In Defense of Awkward Situations
Alumnus John Bies kindly wishes discomfort on students who accept his scholarship.
“I want you to be uncomfortable,” John Bies, 67, tells the five nervous graduate students at his University Club lunch table.
The alumnus pauses briefly, then follows up the seemingly ill-mannered statement with a four-word summation of his decades of globe-travelling wisdom: “That’s how you learn.”
Bies, PhD ’72, is a retired educator, industrial consultant, international-level youth soccer coach and is married to a former U.S. Federal Reserve board member. He’s interested in almost everything — he returned to school later in life to earn master’s degrees in political science and geography at the University of Memphis and is an adjunct professor at the University of South Carolina Upstate. He speaks quickly, squeezing out the spaces between his words, as if propelled by curiosity for what the conversation will bring.
One of his passions is travel. For Bies, international travel and discomfort are prescriptions for personal and professional growth. Since 2003, he and his wife, Susan Schmidt Bies, have supported a travel scholarship to ensure MU graduate students have the opportunity to get doses of each.
Every year, the couple has lunch with some of the recipients of the John D. Bies International Travel Scholarship, which funds up to $2,000 of their international travel costs for performing research, presenting at a conference or completing an internship.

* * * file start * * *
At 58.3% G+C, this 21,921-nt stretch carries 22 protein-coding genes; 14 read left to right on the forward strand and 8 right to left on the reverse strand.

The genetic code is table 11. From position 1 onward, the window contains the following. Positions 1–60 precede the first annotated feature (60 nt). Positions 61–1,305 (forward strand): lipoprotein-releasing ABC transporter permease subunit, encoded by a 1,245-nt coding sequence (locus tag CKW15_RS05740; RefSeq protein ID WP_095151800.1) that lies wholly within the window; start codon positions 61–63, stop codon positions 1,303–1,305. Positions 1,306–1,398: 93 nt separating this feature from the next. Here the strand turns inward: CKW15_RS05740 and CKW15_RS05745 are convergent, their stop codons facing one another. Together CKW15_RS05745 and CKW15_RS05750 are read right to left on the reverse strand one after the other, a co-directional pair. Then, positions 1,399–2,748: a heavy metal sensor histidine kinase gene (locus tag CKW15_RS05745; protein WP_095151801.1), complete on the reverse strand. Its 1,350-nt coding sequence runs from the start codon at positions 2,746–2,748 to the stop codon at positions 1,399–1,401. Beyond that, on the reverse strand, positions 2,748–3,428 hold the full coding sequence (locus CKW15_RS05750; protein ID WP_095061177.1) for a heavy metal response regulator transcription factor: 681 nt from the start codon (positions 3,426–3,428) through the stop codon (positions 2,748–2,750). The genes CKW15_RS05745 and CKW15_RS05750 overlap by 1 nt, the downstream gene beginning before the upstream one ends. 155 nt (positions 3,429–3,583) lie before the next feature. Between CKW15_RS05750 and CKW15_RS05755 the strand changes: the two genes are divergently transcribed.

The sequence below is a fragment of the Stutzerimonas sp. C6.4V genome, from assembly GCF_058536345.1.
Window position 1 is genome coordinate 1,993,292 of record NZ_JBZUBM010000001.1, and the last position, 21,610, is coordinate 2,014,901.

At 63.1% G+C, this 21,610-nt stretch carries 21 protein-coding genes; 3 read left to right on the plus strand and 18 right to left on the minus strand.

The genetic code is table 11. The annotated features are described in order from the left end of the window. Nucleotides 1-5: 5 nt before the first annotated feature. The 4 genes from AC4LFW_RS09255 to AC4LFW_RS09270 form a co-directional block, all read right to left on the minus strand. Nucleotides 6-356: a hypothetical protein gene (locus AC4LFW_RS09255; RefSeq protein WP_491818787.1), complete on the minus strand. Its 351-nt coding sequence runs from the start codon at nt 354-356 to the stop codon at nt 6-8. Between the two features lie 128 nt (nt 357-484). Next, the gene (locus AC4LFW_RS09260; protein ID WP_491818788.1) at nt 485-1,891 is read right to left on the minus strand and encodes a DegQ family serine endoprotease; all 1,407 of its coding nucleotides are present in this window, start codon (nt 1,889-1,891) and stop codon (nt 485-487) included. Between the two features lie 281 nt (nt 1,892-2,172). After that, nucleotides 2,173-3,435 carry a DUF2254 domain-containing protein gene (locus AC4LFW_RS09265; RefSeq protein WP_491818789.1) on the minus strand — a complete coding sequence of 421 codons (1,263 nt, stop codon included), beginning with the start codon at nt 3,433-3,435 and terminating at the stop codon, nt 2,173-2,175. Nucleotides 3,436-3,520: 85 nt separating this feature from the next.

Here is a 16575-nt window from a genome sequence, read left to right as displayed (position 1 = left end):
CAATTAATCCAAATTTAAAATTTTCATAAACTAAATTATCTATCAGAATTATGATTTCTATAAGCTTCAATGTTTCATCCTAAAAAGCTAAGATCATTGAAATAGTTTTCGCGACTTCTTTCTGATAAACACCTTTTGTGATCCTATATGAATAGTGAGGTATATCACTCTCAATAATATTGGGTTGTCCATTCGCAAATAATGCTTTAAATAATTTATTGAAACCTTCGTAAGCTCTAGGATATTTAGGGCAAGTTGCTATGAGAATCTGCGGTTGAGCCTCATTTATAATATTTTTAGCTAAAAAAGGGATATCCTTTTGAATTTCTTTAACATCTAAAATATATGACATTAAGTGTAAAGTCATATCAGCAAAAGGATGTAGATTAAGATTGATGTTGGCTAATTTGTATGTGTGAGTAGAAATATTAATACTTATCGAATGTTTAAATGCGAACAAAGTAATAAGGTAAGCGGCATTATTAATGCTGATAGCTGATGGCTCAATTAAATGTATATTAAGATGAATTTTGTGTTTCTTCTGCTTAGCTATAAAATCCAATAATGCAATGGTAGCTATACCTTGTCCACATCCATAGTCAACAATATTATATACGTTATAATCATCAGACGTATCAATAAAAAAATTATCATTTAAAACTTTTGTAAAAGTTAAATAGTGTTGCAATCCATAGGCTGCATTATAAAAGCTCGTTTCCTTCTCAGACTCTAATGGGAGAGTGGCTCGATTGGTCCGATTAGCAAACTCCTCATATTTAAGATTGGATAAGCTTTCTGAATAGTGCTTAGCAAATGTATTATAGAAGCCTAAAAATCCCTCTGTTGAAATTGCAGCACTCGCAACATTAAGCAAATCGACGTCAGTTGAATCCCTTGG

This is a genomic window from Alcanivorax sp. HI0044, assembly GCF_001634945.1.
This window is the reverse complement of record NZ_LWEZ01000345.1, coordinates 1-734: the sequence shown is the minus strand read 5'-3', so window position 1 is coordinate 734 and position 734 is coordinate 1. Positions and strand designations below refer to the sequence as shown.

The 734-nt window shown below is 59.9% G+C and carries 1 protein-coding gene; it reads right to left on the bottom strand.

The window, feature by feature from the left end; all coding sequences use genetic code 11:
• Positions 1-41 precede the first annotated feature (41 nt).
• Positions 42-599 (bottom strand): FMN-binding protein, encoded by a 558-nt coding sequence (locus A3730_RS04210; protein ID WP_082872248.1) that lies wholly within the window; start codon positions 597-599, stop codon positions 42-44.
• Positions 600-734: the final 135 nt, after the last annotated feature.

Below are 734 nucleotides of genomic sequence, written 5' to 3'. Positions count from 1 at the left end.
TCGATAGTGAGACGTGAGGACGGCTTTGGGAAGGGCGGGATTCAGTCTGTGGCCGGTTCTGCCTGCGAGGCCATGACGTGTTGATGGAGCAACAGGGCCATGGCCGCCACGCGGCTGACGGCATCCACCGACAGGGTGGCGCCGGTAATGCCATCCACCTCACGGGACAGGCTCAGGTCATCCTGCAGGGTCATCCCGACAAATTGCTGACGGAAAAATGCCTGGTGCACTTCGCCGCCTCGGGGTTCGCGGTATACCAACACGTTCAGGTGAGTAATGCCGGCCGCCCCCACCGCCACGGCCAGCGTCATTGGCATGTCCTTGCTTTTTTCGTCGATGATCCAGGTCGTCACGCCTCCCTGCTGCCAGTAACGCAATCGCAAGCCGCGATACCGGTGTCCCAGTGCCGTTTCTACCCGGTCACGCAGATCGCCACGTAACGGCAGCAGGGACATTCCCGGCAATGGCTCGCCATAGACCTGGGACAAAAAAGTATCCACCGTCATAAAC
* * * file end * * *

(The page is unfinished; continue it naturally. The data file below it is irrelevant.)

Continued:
Bies first noticed the benefits of international travel in the late 1980s while he was involved in international youth soccer. For a few weeks a year he would travel to Argentina to officiate soccer games and study coaching. Back home in the states, he participated in an exchange program that placed teenage soccer players from Argentina with his family. He soon noticed that the Argentinian youth were more experienced travelers and much more at ease in the U.S. than the American youngsters he observed in Argentina. In an increasingly globalized society, Bies argues, that comfort with new cultural experiences has value.
“When I was in graduate school, we looked at our degree as exposing us to a national footprint,” Bies says. “Now? Forget that — national exposure is almost parochial. We’re a globalized society, and if you’re going to have success, you’re going to have to be able to live and feel very comfortable in it.”
Discomfort is also valuable, Bies says, because it forces growth, such as when his doctoral field of industrial education started morphing from training in industrial processes to career training. “Industrial education no longer exists,” he says. “Did I dry up, curl up and die? No, I took what I learned there and applied it” to other areas.
Looking forward, Bies hopes the scholarship program can support more graduate students taking international internships — but not in fields directly related to their area of study.
“You put them in an uncomfortable area,” Bies says, “yet [one] where they can apply what they’ve learned.”